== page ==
Those unsolicited credit card offers that daily clogged your mailbox are gone, for now. When the economy recovers, they will return. But if a bill proposed by a New York congresswoman wins support, their power to wreck a household’s finances may be weakened.
Rep. Carolyn Maloney, D-N.Y., has proposed her Credit Cardholders’ Bill of Rights in the past, but now that her party controls Congress and the White House, it stands a chance of winning approval. The changes the bill would make are reasonable, but do not go far enough in some areas. The bill does not address interest rates, which can run as high as 28 percent.
President Obama has signaled his concern with credit cards by contacting executives from 14 lenders and expressing his displeasure with many of the same practices Rep. Maloney’s bill addresses.
While credit card lenders may feel they are being unfairly blamed for the tendency of many Americans to get into debt, the “plastic bank” is ripe for more regulation.
The Maloney bill focuses on the “fine print” aspects of credit card lender practices, such as sudden rate changes; the bill would require 45 days notice before raising a customer’s interest rate. The bill also would require card companies to send bills out 25 days prior to due dates; prohibit retroactive rate increases for reasons unrelated to use of the card; define the terms “fixed rate” and “prime rate”; and require companies to fairly allocate payments on balances at different interest rates (currently, many companies require customers to pay off the lower-rate balances first).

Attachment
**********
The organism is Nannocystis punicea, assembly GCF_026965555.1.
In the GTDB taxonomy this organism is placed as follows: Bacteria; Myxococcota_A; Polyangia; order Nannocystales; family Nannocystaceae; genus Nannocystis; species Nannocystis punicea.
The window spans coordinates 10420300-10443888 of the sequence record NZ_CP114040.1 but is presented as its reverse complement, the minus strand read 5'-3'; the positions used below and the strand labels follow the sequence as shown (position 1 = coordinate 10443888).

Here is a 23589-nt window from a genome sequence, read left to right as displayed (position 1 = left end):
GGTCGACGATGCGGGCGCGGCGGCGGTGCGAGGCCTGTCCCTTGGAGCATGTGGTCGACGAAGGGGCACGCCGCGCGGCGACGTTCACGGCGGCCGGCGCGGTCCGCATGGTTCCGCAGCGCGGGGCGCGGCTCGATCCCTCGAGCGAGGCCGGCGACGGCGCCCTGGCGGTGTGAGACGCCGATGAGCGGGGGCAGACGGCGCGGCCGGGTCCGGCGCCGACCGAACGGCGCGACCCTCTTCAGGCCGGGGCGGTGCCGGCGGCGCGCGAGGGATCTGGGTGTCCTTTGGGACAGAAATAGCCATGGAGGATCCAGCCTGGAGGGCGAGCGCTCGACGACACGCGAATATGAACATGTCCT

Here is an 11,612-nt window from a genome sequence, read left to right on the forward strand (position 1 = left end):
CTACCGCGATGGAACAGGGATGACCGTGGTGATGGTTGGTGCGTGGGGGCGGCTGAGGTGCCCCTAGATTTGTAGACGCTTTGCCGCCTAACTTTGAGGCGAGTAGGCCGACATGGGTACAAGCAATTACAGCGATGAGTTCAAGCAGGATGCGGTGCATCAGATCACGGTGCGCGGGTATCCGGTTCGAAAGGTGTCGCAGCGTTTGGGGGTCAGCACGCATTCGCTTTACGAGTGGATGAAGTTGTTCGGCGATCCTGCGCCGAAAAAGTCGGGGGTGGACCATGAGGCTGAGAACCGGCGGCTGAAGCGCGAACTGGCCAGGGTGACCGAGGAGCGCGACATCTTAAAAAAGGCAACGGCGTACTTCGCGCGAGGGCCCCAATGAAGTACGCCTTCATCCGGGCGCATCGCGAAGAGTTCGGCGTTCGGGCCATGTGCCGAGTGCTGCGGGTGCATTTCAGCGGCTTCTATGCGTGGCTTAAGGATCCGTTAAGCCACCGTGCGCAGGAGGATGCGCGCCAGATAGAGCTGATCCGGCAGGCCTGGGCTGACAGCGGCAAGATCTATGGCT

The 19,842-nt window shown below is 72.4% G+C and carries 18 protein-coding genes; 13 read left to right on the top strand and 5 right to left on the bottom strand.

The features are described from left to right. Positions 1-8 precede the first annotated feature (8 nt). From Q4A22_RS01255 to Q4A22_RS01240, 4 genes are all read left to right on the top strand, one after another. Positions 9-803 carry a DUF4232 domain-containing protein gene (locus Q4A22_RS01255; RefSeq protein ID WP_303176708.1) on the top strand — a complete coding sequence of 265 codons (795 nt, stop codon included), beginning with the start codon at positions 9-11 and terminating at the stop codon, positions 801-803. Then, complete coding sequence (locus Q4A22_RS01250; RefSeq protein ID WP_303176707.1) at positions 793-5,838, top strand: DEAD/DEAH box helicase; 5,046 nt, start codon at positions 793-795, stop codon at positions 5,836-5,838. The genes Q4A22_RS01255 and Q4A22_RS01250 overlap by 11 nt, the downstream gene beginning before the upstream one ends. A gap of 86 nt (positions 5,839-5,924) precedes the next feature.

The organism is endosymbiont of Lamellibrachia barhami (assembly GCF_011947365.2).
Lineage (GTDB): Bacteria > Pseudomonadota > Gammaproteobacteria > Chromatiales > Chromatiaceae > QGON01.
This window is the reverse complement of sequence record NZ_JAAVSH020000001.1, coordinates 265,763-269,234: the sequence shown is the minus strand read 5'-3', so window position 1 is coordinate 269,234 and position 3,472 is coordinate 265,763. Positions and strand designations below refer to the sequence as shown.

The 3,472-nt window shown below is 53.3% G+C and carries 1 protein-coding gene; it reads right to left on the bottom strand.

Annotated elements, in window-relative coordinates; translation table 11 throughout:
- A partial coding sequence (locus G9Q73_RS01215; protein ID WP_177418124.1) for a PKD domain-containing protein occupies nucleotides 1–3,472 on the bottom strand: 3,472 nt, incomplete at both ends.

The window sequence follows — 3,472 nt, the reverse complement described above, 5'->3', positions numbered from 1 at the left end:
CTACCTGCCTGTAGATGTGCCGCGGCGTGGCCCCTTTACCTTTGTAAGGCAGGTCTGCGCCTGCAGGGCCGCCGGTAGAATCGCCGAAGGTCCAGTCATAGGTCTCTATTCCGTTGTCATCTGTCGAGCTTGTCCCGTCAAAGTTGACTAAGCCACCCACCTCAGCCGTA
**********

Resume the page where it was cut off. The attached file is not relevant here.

Rep. Maloney’s bill also would allow customers to set their own credit limits. This is at the heart of the problem with credit cards. On the one hand, free market advocates correctly argue that how much one charges is one’s choice. But when credit card companies routinely offered, as they did for the last 10 years or more, $50,000 in credit through unsolicited mailings, the consequences for the economy are too great to ignore.
Just as more regulation was needed in home mortgages, credit limits and interest rates must be similarly regulated. Credit card lenders will complain that such moves will eat into their profits; true enough. But when people routinely default on credit cards, or dump credit card debt onto their home equity lines, or find themselves stuck in a hamster wheel of being unable to pay down the principal, they are not helping the national economy grow in any sustainable way.
Rep. Maloney’s bill is a good first step at regulating this industry. It brings the government’s response to the economic crisis down to the level of “real people” problems. A good next step would be to set a credit card interest rate ceiling, perhaps at 15 percent. Again, card companies will shrink, but Americans will begin spending money on things other than interest, which is good for us all.